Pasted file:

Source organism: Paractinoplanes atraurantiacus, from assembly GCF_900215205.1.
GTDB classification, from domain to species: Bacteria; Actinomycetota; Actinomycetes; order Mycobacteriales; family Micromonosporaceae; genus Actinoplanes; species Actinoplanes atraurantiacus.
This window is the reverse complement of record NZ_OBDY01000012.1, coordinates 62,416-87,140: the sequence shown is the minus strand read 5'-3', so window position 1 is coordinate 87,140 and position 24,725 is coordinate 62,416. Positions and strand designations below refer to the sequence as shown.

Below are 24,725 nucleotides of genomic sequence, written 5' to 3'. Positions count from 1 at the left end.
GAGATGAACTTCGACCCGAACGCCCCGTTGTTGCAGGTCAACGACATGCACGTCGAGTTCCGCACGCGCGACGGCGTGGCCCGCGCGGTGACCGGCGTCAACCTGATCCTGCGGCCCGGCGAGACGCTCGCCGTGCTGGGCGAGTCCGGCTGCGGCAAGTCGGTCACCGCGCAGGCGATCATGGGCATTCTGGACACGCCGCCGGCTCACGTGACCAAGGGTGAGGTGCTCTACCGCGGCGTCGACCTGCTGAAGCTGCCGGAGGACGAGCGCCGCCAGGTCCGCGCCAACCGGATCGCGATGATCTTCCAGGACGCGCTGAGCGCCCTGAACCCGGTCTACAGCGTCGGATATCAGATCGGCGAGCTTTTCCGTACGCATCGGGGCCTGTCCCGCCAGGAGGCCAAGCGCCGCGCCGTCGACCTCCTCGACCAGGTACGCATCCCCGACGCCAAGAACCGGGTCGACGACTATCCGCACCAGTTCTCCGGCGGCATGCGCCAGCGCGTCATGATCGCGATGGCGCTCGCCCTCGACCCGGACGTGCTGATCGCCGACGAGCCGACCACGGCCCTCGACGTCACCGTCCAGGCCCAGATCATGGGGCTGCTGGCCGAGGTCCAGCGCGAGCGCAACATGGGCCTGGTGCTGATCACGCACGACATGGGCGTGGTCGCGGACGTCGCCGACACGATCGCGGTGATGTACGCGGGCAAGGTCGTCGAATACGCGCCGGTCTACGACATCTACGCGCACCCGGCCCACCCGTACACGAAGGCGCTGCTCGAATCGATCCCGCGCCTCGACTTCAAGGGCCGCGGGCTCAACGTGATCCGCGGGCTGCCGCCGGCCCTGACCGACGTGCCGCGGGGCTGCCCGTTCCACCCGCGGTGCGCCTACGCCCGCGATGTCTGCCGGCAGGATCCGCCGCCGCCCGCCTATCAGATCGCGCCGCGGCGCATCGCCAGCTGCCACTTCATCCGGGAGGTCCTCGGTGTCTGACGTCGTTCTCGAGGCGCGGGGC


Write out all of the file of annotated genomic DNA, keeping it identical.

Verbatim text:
Source organism: Paractinoplanes atraurantiacus, from assembly GCF_900215205.1.
GTDB classification, from domain to species: Bacteria; Actinomycetota; Actinomycetes; order Mycobacteriales; family Micromonosporaceae; genus Actinoplanes; species Actinoplanes atraurantiacus.
This window is the reverse complement of record NZ_OBDY01000012.1, coordinates 62,416-87,140: the sequence shown is the minus strand read 5'-3', so window position 1 is coordinate 87,140 and position 24,725 is coordinate 62,416. Positions and strand designations below refer to the sequence as shown.

Below are 24,725 nucleotides of genomic sequence, written 5' to 3'. Positions count from 1 at the left end.
GAGATGAACTTCGACCCGAACGCCCCGTTGTTGCAGGTCAACGACATGCACGTCGAGTTCCGCACGCGCGACGGCGTGGCCCGCGCGGTGACCGGCGTCAACCTGATCCTGCGGCCCGGCGAGACGCTCGCCGTGCTGGGCGAGTCCGGCTGCGGCAAGTCGGTCACCGCGCAGGCGATCATGGGCATTCTGGACACGCCGCCGGCTCACGTGACCAAGGGTGAGGTGCTCTACCGCGGCGTCGACCTGCTGAAGCTGCCGGAGGACGAGCGCCGCCAGGTCCGCGCCAACCGGATCGCGATGATCTTCCAGGACGCGCTGAGCGCCCTGAACCCGGTCTACAGCGTCGGATATCAGATCGGCGAGCTTTTCCGTACGCATCGGGGCCTGTCCCGCCAGGAGGCCAAGCGCCGCGCCGTCGACCTCCTCGACCAGGTACGCATCCCCGACGCCAAGAACCGGGTCGACGACTATCCGCACCAGTTCTCCGGCGGCATGCGCCAGCGCGTCATGATCGCGATGGCGCTCGCCCTCGACCCGGACGTGCTGATCGCCGACGAGCCGACCACGGCCCTCGACGTCACCGTCCAGGCCCAGATCATGGGGCTGCTGGCCGAGGTCCAGCGCGAGCGCAACATGGGCCTGGTGCTGATCACGCACGACATGGGCGTGGTCGCGGACGTCGCCGACACGATCGCGGTGATGTACGCGGGCAAGGTCGTCGAATACGCGCCGGTCTACGACATCTACGCGCACCCGGCCCACCCGTACACGAAGGCGCTGCTCGAATCGATCCCGCGCCTCGACTTCAAGGGCCGCGGGCTCAACGTGATCCGCGGGCTGCCGCCGGCCCTGACCGACGTGCCGCGGGGCTGCCCGTTCCACCCGCGGTGCGCCTACGCCCGCGATGTCTGCCGGCAGGATCCGCCGCCGCCCGCCTATCAGATCGCGCCGCGGCGCATCGCCAGCTGCCACTTCATCCGGGAGGTCCTCGGTGTCTGACGTCGTTCTCGAGGCGCGGGGC